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Oct. 21, 2009

Union protests DCK's hiring


Picketers Deborah Reilly and Dave McConkey, stand at the entrance to the federal detention site Monday.

From left, Joe Conway, Bryan Rowe, Ron Clem III and Fred Durst, man the picket line at the federal detention center Monday.


A handful of union protesters picketed at each entrance to the federal detention center job site this week, focusing on prevailing wage disputes and the hiring of non-union labor.

"They're just paying some standard wages for the area. That's cut and dry," said Darrell Fagg, representative of Iron Workers Local 433. "They're breaking down the standard of living for us out here."

Union picketers said fellow union workers installing rebar walked off the job in sympathy Monday. They said a concrete pour had to be stopped.

But otherwise, construction seemed to be going full steam ahead as tilt-up concrete walls were largely in place and a building was taking shape in the rear of the property.

Signs carried by picketers mentioned Blanchard Hoffman Construction, a subcontractor hired by DCK Worldwide, the general contractor, to supply and erect metal buildings on the site.

"They're non-union. We live here, we want to work here," said protestor Bryan Rowe, a member of Iron Workers Local 433. "We spent $300 a week going into Vegas, why not spend $300 a week here at the house?"

Rowe said he spent eight years commuting to Las Vegas, another union worker said he spent 15 years commuting.

"They don't have union, structural iron workers here. They have union rod busters, but non-union structural hands. All the iron going up there is going up non-union," said Ed Williamson, a member of the local. "These guys, most of their hands are from out-of-state."

"There's non-union pipe fitters in there too," Williamson said. "There's quite a few iron workers out of work, union iron workers."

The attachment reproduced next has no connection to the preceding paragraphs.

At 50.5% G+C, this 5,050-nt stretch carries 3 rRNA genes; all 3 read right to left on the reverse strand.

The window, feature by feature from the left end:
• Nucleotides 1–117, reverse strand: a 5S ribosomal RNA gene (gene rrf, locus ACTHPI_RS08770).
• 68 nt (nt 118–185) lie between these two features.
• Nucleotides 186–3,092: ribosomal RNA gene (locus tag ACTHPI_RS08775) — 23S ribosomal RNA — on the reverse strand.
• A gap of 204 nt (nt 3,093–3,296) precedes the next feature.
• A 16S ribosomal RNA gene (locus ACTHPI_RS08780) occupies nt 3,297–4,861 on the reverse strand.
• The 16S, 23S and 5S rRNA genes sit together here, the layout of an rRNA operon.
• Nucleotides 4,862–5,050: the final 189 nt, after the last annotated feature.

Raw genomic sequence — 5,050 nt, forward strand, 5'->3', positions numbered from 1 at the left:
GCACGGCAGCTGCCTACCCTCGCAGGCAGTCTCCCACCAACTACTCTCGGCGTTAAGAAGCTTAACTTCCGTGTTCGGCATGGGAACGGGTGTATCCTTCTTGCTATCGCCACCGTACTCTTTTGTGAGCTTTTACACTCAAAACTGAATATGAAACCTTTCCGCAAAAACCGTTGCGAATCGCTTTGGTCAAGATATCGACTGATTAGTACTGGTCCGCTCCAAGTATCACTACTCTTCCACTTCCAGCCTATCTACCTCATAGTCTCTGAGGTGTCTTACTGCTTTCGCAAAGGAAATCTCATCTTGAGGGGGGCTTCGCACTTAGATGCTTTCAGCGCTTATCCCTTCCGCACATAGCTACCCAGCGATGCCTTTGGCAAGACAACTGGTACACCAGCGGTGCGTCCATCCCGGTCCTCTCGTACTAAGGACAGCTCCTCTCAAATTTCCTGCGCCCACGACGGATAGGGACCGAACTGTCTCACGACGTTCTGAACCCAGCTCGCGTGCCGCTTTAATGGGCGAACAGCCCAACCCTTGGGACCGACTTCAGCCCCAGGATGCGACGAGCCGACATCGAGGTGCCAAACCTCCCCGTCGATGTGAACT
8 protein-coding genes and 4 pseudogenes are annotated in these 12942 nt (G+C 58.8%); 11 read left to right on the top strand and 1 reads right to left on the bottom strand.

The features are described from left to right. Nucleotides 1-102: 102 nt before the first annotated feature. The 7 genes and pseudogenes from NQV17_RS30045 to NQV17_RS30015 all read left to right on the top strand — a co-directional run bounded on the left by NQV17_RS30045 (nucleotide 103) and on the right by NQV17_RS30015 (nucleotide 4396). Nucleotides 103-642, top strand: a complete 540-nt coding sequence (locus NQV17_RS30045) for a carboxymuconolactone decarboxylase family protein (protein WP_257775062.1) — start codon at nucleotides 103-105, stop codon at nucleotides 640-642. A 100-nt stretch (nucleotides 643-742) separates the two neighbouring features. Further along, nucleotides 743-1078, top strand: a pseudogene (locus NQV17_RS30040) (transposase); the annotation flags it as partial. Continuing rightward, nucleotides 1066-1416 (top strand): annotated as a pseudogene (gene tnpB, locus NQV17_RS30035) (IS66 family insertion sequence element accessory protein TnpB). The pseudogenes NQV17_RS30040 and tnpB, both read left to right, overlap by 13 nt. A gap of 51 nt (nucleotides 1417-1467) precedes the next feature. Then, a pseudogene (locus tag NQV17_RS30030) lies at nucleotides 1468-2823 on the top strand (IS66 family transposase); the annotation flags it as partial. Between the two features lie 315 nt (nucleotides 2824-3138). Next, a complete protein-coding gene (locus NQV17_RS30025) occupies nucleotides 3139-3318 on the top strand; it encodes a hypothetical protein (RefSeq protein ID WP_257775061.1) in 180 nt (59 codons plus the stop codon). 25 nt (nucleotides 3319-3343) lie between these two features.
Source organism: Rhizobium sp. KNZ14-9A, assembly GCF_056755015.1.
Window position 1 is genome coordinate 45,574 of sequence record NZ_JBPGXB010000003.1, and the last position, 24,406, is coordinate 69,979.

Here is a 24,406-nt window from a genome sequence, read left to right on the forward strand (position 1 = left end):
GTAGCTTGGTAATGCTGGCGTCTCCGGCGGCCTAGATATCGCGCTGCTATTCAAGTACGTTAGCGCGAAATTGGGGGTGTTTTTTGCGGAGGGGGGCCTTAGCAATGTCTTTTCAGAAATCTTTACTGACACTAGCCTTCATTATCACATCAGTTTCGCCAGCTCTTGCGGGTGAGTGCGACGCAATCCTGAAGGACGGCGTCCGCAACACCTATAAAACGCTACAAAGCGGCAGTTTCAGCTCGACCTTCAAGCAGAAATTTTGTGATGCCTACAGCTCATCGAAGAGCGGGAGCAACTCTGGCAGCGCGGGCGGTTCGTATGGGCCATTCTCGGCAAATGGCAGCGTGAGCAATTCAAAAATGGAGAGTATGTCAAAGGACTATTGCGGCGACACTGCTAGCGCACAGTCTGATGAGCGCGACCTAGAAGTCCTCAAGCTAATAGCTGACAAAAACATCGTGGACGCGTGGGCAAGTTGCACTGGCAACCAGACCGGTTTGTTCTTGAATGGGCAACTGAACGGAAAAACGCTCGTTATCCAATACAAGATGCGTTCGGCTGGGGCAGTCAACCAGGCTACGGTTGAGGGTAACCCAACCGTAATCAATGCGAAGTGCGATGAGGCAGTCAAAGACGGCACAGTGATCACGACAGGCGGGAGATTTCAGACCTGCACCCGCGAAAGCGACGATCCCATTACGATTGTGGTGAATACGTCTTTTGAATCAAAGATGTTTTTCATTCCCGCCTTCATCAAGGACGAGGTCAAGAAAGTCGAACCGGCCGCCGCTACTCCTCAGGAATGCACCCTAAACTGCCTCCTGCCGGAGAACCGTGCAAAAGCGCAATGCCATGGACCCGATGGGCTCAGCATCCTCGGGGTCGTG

A man with another group of protesters said a non-union backhoe driver for a plumbing company was making $23.50 per hour with no benefits. One protestor, bundled up wearing a hood against the early morning cold Tuesday, said he underwent four years of training and has 12 years of experience as an iron worker.

"There's tons of guys out of work and we don't really see anything coming up. That's the bad part," Williamson said.

Protestors said the federal detention center isn't considered a federal job, which would require paying construction workers prevailing wage.

"If this was a federal job, we wouldn't be out here -- we'd be out here working. Then they've got to pay prevailing wage to what we make anyway," Williamson said.

Other union representatives have weighed in with their concerns over the project.

While a carpenters union representative said last week four companies they have under contract would have to pay a $4.50 per hour differential for Las Vegas workers -- an incentive to hire Pahrump workers -- Scott Wichael, business agent for the Operative Plasterers and Cement Masons Local 797, said his union waived the differential for concrete subcontractor Luccero Construction, who was merely asked to hire local labor. But Wichael said Lucero is is actually only employing one member of their union from Pahrump.

Wichael also had a concern over two companies working on the job he couldn't find on a list of companies licensed in the state of Nevada.

"It is not a federal project, there's not federal dollars in the construction activity, therefore we're not governed by prevailing wage." said Buddy Johns, senior director of project development for Corrections Corporation of America.

If it was a federal job, Johns said companies wouldn't have to be licensed in Nevada but they would have to pay prevailing wage.

Johns said all the companies working on the project are licensed in Nevada.

"All our guys have state contractor's licenses," Johns said. "All our contractors we're using are state qualified."

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